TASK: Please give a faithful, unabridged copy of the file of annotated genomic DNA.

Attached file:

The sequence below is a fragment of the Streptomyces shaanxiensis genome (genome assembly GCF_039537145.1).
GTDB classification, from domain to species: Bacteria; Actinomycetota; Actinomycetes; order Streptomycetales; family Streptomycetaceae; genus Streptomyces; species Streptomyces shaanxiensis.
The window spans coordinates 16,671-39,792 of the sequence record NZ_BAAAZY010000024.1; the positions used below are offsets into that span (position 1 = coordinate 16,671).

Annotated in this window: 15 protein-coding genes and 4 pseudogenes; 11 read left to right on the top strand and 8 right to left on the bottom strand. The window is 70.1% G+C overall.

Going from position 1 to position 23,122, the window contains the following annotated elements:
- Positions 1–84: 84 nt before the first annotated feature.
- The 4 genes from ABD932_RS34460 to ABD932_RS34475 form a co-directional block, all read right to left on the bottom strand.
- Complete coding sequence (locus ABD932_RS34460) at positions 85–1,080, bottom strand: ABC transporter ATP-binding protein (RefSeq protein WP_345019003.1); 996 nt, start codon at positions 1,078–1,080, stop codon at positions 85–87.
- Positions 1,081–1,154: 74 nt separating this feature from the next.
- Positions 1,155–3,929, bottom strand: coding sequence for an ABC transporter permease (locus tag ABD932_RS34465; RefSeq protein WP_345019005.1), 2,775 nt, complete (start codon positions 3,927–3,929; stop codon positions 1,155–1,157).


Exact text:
The sequence below is a fragment of the Streptomyces shaanxiensis genome (genome assembly GCF_039537145.1).
GTDB classification, from domain to species: Bacteria; Actinomycetota; Actinomycetes; order Streptomycetales; family Streptomycetaceae; genus Streptomyces; species Streptomyces shaanxiensis.
The window spans coordinates 16,671-39,792 of the sequence record NZ_BAAAZY010000024.1; the positions used below are offsets into that span (position 1 = coordinate 16,671).

Annotated in this window: 15 protein-coding genes and 4 pseudogenes; 11 read left to right on the top strand and 8 right to left on the bottom strand. The window is 70.1% G+C overall.

Going from position 1 to position 23,122, the window contains the following annotated elements:
- Positions 1–84: 84 nt before the first annotated feature.
- The 4 genes from ABD932_RS34460 to ABD932_RS34475 form a co-directional block, all read right to left on the bottom strand.
- Complete coding sequence (locus ABD932_RS34460) at positions 85–1,080, bottom strand: ABC transporter ATP-binding protein (RefSeq protein WP_345019003.1); 996 nt, start codon at positions 1,078–1,080, stop codon at positions 85–87.
- Positions 1,081–1,154: 74 nt separating this feature from the next.
- Positions 1,155–3,929, bottom strand: coding sequence for an ABC transporter permease (locus tag ABD932_RS34465; RefSeq protein WP_345019005.1), 2,775 nt, complete (start codon positions 3,927–3,929; stop codon positions 1,155–1,157).